Canadian grant for research on terrorism
At the end of March, the ‘Community Resilience Fund’, a programme of the Canadian federal government, approved a research grant for Dr. Bart Schuurman of the Institute of Security and Global Affairs.
The funds will be used to study why most people who radicalise do not actually become involved in terrorist violence. The grant will be used to hire a PostDoc who will conduct 2,5 years of research on cases from North America. The Canadian funds complement the Veni-grant that Bart received in July 2019 [from NWO] and enables a larger study to be made of non-involvement in terrorist violence.
The Canada Centre for Community Engagement and Prevention of Violence (Canada Centre) was launched in 2017 and leads the Government of Canada's efforts to counter radicalization to violence.
The Canada Centre leads the Community Resilience Fund (CRF), a key tool for supporting partnerships and innovation in countering radicalization to violence in Canada.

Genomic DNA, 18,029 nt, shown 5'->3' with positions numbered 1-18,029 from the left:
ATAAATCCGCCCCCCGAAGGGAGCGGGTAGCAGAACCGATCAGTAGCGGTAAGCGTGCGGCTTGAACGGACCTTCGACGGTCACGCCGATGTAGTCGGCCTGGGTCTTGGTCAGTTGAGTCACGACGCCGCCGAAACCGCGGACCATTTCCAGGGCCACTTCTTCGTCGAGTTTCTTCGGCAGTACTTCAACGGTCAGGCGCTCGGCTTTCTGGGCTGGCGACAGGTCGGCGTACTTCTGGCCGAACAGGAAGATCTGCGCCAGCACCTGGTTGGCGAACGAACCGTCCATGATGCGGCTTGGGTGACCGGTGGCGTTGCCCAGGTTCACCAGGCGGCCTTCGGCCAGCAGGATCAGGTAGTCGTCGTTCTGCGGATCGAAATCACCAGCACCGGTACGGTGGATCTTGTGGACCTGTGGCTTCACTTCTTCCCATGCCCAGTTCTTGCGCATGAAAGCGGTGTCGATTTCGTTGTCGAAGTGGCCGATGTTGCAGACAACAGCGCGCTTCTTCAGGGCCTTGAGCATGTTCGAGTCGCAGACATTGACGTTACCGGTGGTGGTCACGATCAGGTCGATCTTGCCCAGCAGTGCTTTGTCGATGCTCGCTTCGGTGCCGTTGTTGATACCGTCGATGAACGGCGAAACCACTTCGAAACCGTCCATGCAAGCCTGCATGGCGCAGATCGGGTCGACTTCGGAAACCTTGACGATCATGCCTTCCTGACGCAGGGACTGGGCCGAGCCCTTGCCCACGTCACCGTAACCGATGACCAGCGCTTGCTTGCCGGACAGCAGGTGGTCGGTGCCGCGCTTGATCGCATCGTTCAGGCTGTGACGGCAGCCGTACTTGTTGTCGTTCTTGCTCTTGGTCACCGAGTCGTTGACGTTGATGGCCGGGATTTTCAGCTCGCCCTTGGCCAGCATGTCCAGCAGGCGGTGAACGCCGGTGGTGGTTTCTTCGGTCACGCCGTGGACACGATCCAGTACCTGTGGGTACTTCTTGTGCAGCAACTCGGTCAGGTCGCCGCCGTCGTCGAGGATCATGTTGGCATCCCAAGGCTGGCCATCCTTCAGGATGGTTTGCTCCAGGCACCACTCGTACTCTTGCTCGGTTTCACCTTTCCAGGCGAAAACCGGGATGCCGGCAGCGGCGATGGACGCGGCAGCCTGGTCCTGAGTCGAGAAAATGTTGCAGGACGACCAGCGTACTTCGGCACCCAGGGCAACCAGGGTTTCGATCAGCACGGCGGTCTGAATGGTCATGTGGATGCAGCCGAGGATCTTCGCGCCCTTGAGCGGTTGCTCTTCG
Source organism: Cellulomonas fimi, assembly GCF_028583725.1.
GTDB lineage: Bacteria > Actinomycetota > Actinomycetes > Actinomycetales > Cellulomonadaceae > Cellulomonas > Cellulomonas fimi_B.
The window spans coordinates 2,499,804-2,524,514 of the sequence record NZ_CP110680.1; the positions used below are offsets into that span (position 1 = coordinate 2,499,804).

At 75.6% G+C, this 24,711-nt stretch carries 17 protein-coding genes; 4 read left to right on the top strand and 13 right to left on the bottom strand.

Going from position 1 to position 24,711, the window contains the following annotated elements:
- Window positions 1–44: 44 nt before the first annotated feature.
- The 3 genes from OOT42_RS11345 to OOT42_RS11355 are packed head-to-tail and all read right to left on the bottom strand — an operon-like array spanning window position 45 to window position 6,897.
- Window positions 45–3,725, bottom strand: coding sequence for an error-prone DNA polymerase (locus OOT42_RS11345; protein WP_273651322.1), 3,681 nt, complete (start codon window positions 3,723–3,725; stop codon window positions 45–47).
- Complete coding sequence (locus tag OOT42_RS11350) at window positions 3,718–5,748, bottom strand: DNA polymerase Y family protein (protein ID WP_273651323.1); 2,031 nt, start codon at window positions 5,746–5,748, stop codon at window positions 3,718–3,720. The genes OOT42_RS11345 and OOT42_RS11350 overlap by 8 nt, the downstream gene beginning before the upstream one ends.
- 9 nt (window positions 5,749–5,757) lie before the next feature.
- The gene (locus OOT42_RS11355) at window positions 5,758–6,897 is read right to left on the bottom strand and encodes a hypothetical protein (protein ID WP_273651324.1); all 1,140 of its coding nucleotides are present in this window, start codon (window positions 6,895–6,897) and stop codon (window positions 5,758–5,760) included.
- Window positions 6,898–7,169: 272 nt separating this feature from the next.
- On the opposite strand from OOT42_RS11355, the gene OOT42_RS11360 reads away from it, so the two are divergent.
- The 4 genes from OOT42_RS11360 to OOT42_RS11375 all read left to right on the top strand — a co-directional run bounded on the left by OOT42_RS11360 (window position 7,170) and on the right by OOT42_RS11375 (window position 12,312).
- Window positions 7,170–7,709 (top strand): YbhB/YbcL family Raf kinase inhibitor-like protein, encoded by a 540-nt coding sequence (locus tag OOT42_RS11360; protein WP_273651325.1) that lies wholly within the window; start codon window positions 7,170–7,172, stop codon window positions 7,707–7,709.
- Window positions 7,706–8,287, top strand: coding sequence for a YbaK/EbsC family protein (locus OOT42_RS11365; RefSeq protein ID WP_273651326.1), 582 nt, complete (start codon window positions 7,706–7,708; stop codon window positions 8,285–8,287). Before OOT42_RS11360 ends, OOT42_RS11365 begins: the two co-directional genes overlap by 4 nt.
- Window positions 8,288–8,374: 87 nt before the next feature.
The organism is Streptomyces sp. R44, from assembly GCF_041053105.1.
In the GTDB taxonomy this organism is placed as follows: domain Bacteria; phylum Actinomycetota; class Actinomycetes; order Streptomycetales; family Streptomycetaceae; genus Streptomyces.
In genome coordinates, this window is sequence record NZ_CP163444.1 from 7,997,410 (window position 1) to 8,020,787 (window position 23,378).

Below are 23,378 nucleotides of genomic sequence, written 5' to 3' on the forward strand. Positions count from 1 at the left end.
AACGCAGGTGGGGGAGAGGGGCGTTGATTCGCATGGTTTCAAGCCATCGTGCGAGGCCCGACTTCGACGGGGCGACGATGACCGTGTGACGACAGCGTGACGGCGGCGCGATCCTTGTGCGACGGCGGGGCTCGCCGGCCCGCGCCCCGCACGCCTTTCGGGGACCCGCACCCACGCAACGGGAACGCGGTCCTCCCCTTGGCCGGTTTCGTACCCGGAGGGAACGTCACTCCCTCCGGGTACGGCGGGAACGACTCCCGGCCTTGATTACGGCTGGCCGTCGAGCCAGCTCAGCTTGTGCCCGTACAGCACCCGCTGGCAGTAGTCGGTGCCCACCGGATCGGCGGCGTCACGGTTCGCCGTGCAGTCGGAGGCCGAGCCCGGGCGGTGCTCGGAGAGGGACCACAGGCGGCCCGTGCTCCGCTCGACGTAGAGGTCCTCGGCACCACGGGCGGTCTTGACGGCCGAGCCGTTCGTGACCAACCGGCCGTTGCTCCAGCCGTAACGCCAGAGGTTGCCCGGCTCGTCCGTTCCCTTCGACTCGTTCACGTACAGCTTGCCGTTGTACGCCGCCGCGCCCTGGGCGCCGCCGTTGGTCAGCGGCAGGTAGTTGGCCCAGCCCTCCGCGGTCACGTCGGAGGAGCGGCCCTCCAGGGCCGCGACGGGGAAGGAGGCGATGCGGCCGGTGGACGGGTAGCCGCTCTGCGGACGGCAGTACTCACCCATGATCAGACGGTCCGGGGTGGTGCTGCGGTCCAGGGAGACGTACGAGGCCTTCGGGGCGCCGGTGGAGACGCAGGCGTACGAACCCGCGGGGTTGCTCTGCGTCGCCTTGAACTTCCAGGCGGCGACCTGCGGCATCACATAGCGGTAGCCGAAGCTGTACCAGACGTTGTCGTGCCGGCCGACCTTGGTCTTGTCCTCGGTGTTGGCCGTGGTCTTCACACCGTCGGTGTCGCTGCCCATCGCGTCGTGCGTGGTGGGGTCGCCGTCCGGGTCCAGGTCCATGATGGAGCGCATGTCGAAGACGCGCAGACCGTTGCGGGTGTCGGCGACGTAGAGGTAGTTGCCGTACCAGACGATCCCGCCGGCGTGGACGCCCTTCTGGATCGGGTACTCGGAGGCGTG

The CRF launched in December 2016 and provides financial assistance to organizations towards:
- Enhancing research capacity for policy development, programming and engagement activities;
- Supporting evidence-based models and practices;
- Building capacity through expert knowledge, enhancing cooperation and knowledge transfer to key stakeholders; and
- Empowering local communities.
Dr. Bart Schuurman works as a researcher for the Institute of Security and Global Affairs (ISGA) on various projects, including a dissertation on the development of the Hofstad group. In addition, his research focuses on strategic negotiations between governments and non-state actors, the influence of public support on the course of terrorism-related conflicts, the military theoretician Carl von Clausewitz and obstacles to Western success in so-called 'asymmetric conflicts'.